While you may love your job, work with great people and enjoy a positive work atmosphere, you will inevitably encounter conflict with a colleague.
Most people try to avoid these situations in the workplace but by learning from these experiences, you will become better equipped and more confident to handle similar conflicts in the future. Being able to showcase these skills to employers in an interview is extremely valuable and it's a question you should definitely prepare for.
Hiring managers ask these questions because they want to know if you are a cultural fit for the team. They want to know if you are able to take a step back and remain level headed or if you will only escalate things? Here are four common questions to prepare for which hiring managers may ask in interviews to assess your skills in conflict resolutions.
1. Tell me about a time when you had an issue with a co-worker.
This is the most common question surrounding conflict resolution. You should use this question as an opportunity to showcase a situation in which you encountered and how you manage to overcome certain issues with a colleague.
When dealing with this question, it is important to try and focus on the resolution of the conflict, rather than the conflict itself. Don’t get lost in the drama, focus on how you resolved the situation with your colleague without involving your manager.
2. How do you deal with conflict?
The interviewer will want to know that you can handle conflict calmly and politely. Talk about your philosophy when it comes to resolving conflict. A suitable response may be: "I would acknowledge the validity of their findings. Then I would describe how I came to my conclusions using my data. I would also invite an open discussion of the results."
3. Have you ever disagreed with your boss? If so, how did you handle that situation?
This question definitely requires some finesse from your side. The last thing you want to do is go in there and start bad-mouthing your former company. This is not a good signal to send to your potential employers. Acknowledge the difficulty of the situation and also how you respected your boss.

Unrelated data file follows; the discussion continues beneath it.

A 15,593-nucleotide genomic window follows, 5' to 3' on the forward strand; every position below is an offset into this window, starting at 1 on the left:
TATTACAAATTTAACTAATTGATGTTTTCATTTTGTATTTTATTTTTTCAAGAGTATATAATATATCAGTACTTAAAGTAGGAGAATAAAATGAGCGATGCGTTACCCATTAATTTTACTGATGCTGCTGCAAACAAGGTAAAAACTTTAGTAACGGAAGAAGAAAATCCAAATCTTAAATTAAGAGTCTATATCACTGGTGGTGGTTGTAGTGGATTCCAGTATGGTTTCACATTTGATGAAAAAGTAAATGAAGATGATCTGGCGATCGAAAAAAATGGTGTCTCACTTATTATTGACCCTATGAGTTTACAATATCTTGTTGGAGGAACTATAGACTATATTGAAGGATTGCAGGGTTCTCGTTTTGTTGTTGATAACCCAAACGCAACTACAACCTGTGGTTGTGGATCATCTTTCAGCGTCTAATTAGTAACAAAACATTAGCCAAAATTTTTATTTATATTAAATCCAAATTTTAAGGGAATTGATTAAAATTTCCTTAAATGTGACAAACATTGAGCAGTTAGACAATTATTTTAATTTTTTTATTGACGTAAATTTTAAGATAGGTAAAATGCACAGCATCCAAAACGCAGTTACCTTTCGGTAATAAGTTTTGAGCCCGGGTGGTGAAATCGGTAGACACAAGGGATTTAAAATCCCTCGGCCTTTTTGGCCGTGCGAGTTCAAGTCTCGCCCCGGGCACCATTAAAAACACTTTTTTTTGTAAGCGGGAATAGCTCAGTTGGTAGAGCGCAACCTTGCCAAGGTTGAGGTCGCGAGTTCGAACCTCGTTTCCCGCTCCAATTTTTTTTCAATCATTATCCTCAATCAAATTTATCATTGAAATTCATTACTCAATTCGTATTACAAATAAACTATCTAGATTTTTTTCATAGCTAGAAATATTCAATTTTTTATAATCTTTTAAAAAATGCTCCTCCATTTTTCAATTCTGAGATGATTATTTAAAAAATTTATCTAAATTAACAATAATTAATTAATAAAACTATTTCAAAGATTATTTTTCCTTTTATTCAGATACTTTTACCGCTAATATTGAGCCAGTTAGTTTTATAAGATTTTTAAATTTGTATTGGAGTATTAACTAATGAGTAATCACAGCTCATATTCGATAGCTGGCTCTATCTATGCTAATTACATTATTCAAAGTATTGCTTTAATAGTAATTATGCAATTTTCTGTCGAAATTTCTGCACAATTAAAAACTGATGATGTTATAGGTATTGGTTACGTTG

Additionally, be conscious of your body language and tone of voice when telling a story like this. You may non verbally communicate feelings of resentment and employers don’t want to hire someone who holds a grudge.
4. How do you deal with differences of opinion when working on a team?
Differences of opinion are only natural in the workplace. Particularly in data science, it is important for team members to question each other's findings in order to find the right solutions. This question is asked as employers want to know that you value a diversity of opinion.
Your response should highlight that you value alternate perspectives e.g. “I always appreciate different viewpoints from my own. When someone expresses a different opinion, I listen carefully to what the person says and utilize that feedback.”
There will always be conflict at work, whether that means confronting the person who stole your lunch from the office refrigerator to negotiating a new contract or having a difference of opinion with a colleague on certain methods and projects.
Being able to show an interviewer that you can peacefully coexist with your colleagues while still getting your own points across is very important. This will come easier to certain people than others but like every other skill, you will improve on this over time.